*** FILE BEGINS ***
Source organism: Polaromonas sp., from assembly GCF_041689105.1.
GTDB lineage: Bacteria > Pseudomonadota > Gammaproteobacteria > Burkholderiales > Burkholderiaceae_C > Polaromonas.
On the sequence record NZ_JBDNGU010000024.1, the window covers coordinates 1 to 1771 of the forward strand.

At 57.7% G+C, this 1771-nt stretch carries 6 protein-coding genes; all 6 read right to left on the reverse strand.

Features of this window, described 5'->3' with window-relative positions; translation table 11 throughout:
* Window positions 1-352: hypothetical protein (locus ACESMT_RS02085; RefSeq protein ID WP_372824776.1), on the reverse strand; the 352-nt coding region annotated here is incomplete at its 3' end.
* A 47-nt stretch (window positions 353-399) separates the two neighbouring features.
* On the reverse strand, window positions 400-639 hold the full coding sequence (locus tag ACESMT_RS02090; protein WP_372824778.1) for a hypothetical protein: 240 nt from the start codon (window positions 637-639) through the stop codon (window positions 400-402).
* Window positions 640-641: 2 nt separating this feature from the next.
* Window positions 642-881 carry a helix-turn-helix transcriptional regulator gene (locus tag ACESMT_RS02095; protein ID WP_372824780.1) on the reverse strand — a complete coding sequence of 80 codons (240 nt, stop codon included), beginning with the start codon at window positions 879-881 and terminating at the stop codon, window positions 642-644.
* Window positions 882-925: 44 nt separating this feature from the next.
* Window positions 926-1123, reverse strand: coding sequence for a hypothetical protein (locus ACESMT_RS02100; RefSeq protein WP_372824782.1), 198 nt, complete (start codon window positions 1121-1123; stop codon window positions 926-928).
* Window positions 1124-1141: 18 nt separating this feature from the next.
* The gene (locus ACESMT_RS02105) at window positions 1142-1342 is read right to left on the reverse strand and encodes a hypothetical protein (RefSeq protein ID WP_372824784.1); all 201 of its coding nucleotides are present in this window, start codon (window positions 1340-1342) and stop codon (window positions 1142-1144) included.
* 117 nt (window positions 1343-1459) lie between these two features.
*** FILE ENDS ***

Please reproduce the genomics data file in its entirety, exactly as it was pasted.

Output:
Source organism: Polaromonas sp., from assembly GCF_041689105.1.
GTDB lineage: Bacteria > Pseudomonadota > Gammaproteobacteria > Burkholderiales > Burkholderiaceae_C > Polaromonas.
On the sequence record NZ_JBDNGU010000024.1, the window covers coordinates 1 to 1771 of the forward strand.

At 57.7% G+C, this 1771-nt stretch carries 6 protein-coding genes; all 6 read right to left on the reverse strand.

Features of this window, described 5'->3' with window-relative positions; translation table 11 throughout:
* Window positions 1-352: hypothetical protein (locus ACESMT_RS02085; RefSeq protein ID WP_372824776.1), on the reverse strand; the 352-nt coding region annotated here is incomplete at its 3' end.
* A 47-nt stretch (window positions 353-399) separates the two neighbouring features.
* On the reverse strand, window positions 400-639 hold the full coding sequence (locus tag ACESMT_RS02090; protein WP_372824778.1) for a hypothetical protein: 240 nt from the start codon (window positions 637-639) through the stop codon (window positions 400-402).
* Window positions 640-641: 2 nt separating this feature from the next.
* Window positions 642-881 carry a helix-turn-helix transcriptional regulator gene (locus tag ACESMT_RS02095; protein ID WP_372824780.1) on the reverse strand — a complete coding sequence of 80 codons (240 nt, stop codon included), beginning with the start codon at window positions 879-881 and terminating at the stop codon, window positions 642-644.
* Window positions 882-925: 44 nt separating this feature from the next.
* Window positions 926-1123, reverse strand: coding sequence for a hypothetical protein (locus ACESMT_RS02100; RefSeq protein WP_372824782.1), 198 nt, complete (start codon window positions 1121-1123; stop codon window positions 926-928).
* Window positions 1124-1141: 18 nt separating this feature from the next.
* The gene (locus ACESMT_RS02105) at window positions 1142-1342 is read right to left on the reverse strand and encodes a hypothetical protein (RefSeq protein ID WP_372824784.1); all 201 of its coding nucleotides are present in this window, start codon (window positions 1340-1342) and stop codon (window positions 1142-1144) included.
* 117 nt (window positions 1343-1459) lie between these two features.